Exploring New Climbs…

Cycling AscentsNow that my ‘race season’ has finished, I’m scouring Strava for new routes and climbs I can do before the winter approaches and my choice of rides is severely limited.  For those of you who haven’t used Strava before, it’s a web based tool where you can track your rides by downloading GPS data and then compare your times over routes and climbs to other people.  You can also see other people’s routes and the most popular ones are turned into something Strava calls segments.  These are usually climbs, but can be any section of road such as a sprint into a town up to full race routes.  You can open up Strava and based on your location, it will show all the segments in the area.  You can move the map around to explore other areas too, and after your ride see how you did against everyone else.  The person with the fastest time gets awarded the KOM, or King of the Mountain.  It’s worth nothing except for bragging rights, but I find it a useful motivational tool for training, and also to be able to easily compare your performance over set routes.

So having found a route which added a 6 km climb onto the ride up to Vaujany (a local ski resort), and a climb up to a very nice lake above Alpe D’Huez, I was browsing the Explore function in Strava when I was reminded that I had never ridden up to Villard Notre Dame, which is a climb that starts only 1km from my house!  The reason I’d never done it before is that it has unlit tunnels, which I’d tried before without lights but had been defeated (they are pitch black!).  As I have plenty of bike lights, but I had no idea where they were (packed away in one of the many boxes we shipped over from New Zealand) I had no intention of buying another until we unpacked.  Well that took about 1 year (quite a bit longer than I expected!) after we had to move to a larger place, but I finally had my bike front lights and decided to give it a go.

It’s a fairly tough climb on paper – shorter by a few kilometres than Alpe D’Huez, but steeper on average at just over 9%.  Like Alpe D’Huez it is a fairly consistent slope, with no let ups or shallower gradients where you can take a break.  It starts round the back of Bourg D’Oisans; where you’d never find it if you weren’t specifically looking for it.  That was reflected by the lack of traffic – the only other road users I saw during the whole ride was one moped, and another cyclist! (it happened to be my friend Lynne, so we stopped for a chat – no problems to be in the middle of the road for 5 minutes!).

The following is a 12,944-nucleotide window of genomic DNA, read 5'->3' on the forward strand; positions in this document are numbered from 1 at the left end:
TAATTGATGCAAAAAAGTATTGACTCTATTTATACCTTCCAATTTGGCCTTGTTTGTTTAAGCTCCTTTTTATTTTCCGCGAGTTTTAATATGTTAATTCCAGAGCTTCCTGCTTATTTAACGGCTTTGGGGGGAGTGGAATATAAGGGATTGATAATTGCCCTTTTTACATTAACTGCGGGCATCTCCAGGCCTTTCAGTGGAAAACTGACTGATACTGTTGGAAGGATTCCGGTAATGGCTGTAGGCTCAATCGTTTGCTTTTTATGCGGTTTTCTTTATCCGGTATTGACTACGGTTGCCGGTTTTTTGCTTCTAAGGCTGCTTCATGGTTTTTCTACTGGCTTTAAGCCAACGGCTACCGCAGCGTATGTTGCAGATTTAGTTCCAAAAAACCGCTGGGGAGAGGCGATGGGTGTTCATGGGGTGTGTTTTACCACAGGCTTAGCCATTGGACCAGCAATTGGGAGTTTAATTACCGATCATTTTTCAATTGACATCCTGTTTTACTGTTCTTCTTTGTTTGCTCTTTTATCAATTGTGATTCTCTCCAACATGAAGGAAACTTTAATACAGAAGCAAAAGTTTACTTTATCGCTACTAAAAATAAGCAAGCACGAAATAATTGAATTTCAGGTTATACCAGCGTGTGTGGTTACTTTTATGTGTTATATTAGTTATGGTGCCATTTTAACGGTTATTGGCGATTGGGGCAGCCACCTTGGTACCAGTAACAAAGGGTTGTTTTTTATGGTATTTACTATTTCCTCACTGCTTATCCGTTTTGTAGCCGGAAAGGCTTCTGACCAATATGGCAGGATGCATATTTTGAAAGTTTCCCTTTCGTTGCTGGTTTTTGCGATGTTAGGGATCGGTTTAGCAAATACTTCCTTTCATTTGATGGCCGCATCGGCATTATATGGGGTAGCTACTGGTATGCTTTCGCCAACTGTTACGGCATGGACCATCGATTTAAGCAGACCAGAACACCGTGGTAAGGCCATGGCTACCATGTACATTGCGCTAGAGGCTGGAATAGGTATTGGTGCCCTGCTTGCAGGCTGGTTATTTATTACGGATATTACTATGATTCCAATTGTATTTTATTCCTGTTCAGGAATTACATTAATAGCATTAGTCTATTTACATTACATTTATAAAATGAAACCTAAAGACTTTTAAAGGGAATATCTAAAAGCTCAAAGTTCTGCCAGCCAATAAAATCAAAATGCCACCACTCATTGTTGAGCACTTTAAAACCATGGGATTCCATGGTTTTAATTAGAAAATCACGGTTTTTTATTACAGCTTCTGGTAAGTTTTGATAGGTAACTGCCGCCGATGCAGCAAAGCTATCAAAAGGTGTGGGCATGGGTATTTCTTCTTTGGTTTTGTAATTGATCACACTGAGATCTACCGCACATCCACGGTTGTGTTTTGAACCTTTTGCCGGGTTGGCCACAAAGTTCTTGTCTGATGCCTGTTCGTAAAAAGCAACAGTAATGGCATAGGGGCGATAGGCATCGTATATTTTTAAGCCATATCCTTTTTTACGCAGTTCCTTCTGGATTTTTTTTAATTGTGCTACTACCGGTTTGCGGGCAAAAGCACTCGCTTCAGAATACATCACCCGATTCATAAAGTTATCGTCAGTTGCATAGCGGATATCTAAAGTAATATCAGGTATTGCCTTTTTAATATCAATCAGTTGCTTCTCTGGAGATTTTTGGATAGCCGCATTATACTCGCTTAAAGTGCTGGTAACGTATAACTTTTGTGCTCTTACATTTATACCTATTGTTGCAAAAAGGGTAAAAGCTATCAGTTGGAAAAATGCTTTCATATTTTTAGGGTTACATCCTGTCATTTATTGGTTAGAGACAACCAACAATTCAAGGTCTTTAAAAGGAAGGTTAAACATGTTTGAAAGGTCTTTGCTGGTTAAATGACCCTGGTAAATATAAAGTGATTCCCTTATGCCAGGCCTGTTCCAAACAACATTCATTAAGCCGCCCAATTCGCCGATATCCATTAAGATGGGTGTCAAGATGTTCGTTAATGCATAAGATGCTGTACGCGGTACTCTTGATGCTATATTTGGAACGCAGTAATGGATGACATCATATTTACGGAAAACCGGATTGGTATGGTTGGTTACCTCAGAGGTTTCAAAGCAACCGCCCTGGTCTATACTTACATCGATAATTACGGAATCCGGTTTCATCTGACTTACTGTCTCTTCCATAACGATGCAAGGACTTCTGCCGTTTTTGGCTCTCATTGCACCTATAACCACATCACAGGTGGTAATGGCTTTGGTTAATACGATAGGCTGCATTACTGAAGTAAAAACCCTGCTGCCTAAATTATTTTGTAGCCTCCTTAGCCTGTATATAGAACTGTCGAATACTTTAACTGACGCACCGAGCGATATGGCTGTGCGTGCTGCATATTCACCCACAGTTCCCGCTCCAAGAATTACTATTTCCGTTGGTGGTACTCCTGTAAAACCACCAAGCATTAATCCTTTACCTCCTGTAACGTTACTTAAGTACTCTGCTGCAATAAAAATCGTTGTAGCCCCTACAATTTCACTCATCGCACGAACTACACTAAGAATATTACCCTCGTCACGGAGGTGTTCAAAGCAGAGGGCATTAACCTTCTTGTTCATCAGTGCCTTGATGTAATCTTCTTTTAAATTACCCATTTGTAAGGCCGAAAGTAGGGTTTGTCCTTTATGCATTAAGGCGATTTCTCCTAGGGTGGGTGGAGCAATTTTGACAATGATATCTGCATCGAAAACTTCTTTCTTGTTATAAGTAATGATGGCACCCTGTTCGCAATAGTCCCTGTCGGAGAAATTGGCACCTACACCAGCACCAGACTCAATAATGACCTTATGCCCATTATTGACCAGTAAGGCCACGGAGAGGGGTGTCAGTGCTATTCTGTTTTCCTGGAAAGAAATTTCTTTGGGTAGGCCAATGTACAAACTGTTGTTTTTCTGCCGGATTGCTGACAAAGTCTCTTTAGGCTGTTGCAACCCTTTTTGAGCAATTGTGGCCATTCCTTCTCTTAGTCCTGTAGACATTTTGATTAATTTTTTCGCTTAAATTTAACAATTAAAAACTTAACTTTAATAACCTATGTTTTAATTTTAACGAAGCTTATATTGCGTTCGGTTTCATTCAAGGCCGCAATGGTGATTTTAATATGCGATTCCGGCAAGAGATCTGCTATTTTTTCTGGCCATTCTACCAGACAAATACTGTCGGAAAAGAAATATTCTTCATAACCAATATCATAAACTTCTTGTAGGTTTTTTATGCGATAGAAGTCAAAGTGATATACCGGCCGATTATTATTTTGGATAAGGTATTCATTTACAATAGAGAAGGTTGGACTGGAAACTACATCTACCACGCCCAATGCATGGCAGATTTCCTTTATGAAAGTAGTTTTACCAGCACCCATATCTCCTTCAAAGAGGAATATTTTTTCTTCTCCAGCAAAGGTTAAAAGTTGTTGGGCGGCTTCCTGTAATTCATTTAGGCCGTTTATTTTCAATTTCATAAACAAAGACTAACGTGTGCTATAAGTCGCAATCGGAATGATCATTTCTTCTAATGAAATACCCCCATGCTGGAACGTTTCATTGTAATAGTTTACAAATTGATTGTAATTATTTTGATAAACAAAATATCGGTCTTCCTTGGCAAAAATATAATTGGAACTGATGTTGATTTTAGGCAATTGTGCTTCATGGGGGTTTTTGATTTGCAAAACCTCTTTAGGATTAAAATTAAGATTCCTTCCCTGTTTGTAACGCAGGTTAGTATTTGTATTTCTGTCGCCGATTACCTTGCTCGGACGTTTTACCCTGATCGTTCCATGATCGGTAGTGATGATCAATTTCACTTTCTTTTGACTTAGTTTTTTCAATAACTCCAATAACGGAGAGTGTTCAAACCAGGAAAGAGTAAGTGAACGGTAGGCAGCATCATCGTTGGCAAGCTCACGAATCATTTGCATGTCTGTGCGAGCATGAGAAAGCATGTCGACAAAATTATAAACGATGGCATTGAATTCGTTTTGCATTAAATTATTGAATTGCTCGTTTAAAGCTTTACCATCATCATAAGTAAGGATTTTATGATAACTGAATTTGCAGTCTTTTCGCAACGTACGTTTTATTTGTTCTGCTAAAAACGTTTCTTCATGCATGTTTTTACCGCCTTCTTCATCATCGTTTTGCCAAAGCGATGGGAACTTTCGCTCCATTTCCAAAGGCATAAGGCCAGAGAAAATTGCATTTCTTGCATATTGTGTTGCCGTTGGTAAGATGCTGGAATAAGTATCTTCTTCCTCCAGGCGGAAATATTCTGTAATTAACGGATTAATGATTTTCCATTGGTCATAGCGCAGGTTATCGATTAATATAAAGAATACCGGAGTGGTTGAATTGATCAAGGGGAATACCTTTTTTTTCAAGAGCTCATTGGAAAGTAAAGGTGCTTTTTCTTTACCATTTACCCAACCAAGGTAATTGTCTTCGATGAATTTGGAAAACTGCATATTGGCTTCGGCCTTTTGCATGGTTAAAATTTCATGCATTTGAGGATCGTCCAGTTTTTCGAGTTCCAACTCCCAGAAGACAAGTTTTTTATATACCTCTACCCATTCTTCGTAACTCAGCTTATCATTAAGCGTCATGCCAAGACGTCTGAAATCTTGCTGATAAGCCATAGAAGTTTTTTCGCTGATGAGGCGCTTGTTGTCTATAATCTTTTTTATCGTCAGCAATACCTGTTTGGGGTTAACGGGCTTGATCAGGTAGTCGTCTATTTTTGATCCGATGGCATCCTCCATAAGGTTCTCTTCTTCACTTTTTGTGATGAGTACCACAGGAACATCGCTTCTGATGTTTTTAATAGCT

The first tunnel you come to is more like a passage through the rock…..no need to worry about lights for this one!  It’s the first of four tunnels on the climb, with the middle two being a decent length.Villard Notre Dame tunnel 1

This next tunnel is the biggest, at 365 metres long.  It isn’t straight, so when you go in you can’t see the exit.  So the light level drops and drops…..soon all you can hear is the sound of water dripping and your own breathing….you definitely want to put your lights on at this point!

Villard Notre Dame tunnel 2There are a few potholes in this tunnel so again the lights are invaluable….I do know people who have gone through without lights – but that involves walking with one hand trailing the right hand side of the tunnel to make sure you don’t crash into a wall – not my preferred method thanks!

Villard Notre Dame climb - view of Bourg D'OisansOnce out the other side of this tunnel the next section of road is cut into a sheer drop, and also passes under a few overhangs.  You get a great view back down the valley towards Bourg D’Oisans but you’re probably not going to be looking behind you – more likely concentrating on the road and view ahead, as there are some sheer drops to the left. From then on the road enters a forest and is shaded for most of the rest of the climb – very welcome on a hot day.  After a few more kilometres of climbing and some great views you reach the small village of Villard Notre Dame.  You can stop here and call it a day, or continue on up the smaller road to get to the top of the climb.  Above Villard Notre DameThere is a fair amount of gravel on the road so you need to take it easy (well certainly on the way back down, anyway).  After another few kilometres climbing and a fair few switchbacks you get to the highest point of the road, and I decided to call it a day.  It also had some pretty good views and an excellent rock to sit on whilst I had a drink and a cereal bar!

The road continues on towards Villard Reymond, but as the road gets less well surfaced is better tackled on a mountain bike.  The better way to access Villard Reymond on a road bike is to head up the Col View of Alpe D'Huez and Villard Reculas D’Ornon and take a left turn about half way up.  You can see the other ‘Villard’, Villard Reculas in the distance in the centre of the picture to the left – this is the village on the ‘back way’ to Alpe D’Huez, which is the town on the right of the photo.

Cycling Ascents – Bourg D’Oisans based Cycling in the French Alps.

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